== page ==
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Insomnia appears linked to higher stroke risk, study finds

The risk of stroke may be significantly higher in people with insomnia compared with those who do not have trouble sleeping, according to new research.

The risk also seems to be far greater when insomnia occurs as a young adult compared with those who are older, said researchers who reviewed the randomly selected health records of more than 21,000 people with insomnia and 64,000 non-insomniacs in Taiwan.

As reported April 3 on the website of the journal Stroke, the researchers found that insomnia raised the likelihood of subsequent hospitalization for stroke by 54% over four years. The incidence of stroke was eight times higher among those diagnosed with insomnia between ages 18 and 34, with the risk continuously decreasing past age 35. Diabetes also appeared to increase the risk of stroke in insomniacs.

“We feel strongly that individuals with chronic insomnia, particularly younger persons, see their physician to have stroke risk factors assessed and, when indicated, treated appropriately,” Ya-Wen Hsu, PhD, study author and assistant professor at Chia Nan University of Pharmacy and Science and the Department of Medical Research at Chi-Mei Medical Center in Taiwan. “Our findings also highlight the clinical importance of screening for insomnia at younger ages. Treating insomnia is also very important, whether by medication or cognitive therapy.”

The study is the first to try to quantify the risk in a large population group and the first to assess whether the risk of stroke differs by insomnia subtypes, Hsu said.

Researchers divided participants — none of whom had a previous diagnosis of stroke or sleep apnea — into different types of insomnia. In general, insomnia included difficulty initiating or maintaining sleep; chronic or persistent insomnia lasted one to six months; relapse insomnia was a return of insomnia after being diagnosed free of disease for more than six months at any assessment point during the four-year study; and remission was a change from a diagnosis of insomnia to non-insomnia at the subsequent time point.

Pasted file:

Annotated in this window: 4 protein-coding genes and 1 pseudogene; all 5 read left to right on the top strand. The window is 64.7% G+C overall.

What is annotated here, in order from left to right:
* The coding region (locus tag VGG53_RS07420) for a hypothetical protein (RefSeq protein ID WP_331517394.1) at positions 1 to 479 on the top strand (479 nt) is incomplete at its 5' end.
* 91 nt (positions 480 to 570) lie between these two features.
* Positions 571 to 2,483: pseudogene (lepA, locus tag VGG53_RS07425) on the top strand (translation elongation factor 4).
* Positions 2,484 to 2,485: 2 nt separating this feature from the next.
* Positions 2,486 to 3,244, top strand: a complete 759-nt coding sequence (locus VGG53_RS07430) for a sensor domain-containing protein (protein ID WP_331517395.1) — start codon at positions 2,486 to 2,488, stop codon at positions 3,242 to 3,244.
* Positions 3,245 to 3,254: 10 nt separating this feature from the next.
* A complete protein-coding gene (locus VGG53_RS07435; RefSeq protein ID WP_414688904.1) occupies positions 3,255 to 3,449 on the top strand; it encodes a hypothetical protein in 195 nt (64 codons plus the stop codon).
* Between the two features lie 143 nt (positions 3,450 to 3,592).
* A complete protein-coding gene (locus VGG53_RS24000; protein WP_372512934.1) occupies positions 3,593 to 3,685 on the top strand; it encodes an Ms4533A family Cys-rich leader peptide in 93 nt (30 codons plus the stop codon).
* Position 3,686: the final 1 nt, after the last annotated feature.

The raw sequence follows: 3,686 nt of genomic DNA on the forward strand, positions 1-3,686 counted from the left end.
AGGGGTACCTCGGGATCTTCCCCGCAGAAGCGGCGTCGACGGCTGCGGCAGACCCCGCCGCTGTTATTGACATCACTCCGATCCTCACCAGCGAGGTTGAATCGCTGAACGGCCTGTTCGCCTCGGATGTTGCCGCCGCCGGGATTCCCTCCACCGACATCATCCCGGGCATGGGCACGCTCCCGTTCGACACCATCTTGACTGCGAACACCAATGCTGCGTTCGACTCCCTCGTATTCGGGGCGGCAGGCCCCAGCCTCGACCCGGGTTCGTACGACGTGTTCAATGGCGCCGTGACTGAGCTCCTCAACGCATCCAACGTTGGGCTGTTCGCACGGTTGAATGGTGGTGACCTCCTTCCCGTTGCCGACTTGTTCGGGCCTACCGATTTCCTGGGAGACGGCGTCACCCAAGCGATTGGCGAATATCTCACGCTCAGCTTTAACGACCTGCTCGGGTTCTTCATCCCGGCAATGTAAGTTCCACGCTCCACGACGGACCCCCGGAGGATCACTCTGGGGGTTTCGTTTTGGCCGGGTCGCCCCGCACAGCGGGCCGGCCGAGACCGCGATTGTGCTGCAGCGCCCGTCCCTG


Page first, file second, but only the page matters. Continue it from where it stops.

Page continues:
During the four-year follow-up, 583 insomniacs and 962 non-insomniacs were admitted for stroke. Persistent insomniacs had a higher three-year cumulative incidence of stroke compared with the other participants in the remission group.

The mechanism linking insomnia to stroke is not fully understood, but evidence shows that insomnia may alter cardiovascular health via systematic inflammation, impaired glucose tolerance, increased blood pressure or sympathetic hyperactivity, the researchers noted. Some behavioral factors (e.g., physical activity, diet, alcohol use and smoking) and psychological factors such as stress might affect the observed relationship.

Whether the findings apply to people in other countries is unclear, the researchers said, but studies elsewhere also have pointed to a relationship between insomnia and stroke.
“Individuals should not simply accept insomnia as a benign, although difficult, condition that carries no major health risks,” Hsu said. “They should seek medical evaluation of other possible risk factors that might contribute to stroke.”

Stroke is a journal of the American Heart Association. Study:

By | 2021-05-28T09:44:09-04:00 April 4th, 2014|Categories: Nursing Specialties|0 Comments

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